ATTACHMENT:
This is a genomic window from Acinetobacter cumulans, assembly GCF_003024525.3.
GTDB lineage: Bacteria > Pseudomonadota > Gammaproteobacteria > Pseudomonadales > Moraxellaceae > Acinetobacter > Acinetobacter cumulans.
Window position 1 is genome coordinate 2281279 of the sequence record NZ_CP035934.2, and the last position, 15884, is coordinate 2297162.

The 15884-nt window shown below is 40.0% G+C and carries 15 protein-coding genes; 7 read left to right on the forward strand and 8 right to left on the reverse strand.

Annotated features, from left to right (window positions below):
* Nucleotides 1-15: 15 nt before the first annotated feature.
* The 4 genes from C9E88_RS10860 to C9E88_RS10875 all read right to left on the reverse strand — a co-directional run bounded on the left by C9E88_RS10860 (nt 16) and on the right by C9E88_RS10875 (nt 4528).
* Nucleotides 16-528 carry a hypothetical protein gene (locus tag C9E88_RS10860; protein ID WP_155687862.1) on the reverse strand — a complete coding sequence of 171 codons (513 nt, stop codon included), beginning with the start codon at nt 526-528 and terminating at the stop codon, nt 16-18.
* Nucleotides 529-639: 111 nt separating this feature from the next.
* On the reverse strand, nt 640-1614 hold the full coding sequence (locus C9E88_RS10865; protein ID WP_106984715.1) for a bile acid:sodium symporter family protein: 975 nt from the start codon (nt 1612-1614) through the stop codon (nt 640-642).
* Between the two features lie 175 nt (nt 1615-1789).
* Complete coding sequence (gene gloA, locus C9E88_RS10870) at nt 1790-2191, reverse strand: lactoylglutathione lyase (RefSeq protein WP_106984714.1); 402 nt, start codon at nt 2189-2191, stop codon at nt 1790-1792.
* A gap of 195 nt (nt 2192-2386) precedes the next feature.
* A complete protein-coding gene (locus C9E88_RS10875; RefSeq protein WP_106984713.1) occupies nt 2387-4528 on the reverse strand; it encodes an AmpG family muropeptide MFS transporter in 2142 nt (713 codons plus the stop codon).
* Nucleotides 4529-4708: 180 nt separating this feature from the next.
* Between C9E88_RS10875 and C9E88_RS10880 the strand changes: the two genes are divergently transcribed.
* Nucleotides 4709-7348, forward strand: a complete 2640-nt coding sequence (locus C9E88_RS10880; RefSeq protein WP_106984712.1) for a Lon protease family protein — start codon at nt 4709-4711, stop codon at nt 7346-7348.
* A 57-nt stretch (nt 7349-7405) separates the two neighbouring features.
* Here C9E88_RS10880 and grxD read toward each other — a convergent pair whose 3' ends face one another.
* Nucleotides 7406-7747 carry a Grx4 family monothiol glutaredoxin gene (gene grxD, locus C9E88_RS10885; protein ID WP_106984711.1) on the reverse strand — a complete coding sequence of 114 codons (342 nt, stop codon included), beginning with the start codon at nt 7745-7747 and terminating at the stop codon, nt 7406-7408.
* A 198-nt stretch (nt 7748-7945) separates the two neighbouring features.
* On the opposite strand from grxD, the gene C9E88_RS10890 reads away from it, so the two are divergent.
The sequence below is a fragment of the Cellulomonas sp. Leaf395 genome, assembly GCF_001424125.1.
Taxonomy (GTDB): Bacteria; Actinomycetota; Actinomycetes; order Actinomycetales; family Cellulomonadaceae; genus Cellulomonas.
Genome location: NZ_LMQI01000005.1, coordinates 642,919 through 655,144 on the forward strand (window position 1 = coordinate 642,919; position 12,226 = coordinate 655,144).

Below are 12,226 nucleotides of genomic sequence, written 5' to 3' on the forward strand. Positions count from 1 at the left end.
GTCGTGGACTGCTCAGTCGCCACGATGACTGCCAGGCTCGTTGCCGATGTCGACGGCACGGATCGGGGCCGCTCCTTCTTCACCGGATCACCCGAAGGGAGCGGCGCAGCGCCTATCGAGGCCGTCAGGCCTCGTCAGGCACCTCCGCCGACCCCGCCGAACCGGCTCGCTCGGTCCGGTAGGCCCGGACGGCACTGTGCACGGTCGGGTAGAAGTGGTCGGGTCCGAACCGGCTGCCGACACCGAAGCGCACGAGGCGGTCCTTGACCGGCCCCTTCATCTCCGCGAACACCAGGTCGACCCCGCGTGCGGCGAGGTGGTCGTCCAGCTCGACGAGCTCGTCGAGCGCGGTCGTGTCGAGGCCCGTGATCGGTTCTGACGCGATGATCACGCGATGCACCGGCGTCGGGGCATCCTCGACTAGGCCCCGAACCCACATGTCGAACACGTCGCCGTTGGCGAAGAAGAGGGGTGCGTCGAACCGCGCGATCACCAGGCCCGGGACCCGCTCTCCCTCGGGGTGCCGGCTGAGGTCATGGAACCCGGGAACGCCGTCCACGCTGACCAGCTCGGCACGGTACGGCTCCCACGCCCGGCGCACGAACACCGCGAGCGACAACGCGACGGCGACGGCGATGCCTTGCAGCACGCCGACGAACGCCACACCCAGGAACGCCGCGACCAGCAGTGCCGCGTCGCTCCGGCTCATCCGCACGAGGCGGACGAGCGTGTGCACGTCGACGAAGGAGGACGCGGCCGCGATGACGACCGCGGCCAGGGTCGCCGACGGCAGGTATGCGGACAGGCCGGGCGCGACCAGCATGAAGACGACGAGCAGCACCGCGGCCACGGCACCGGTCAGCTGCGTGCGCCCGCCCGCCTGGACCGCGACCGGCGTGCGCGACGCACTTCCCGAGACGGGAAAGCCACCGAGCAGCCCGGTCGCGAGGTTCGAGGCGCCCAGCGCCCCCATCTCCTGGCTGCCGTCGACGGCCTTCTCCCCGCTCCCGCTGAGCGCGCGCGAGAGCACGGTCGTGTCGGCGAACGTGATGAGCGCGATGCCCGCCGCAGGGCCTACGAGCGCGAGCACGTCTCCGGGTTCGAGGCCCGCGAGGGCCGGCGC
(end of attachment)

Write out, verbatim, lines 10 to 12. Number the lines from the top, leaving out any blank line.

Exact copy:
* On the reverse strand, nt 640-1614 hold the full coding sequence (locus C9E88_RS10865; protein ID WP_106984715.1) for a bile acid:sodium symporter family protein: 975 nt from the start codon (nt 1612-1614) through the stop codon (nt 640-642).
* Between the two features lie 175 nt (nt 1615-1789).
* Complete coding sequence (gene gloA, locus C9E88_RS10870) at nt 1790-2191, reverse strand: lactoylglutathione lyase (RefSeq protein WP_106984714.1); 402 nt, start codon at nt 2189-2191, stop codon at nt 1790-1792.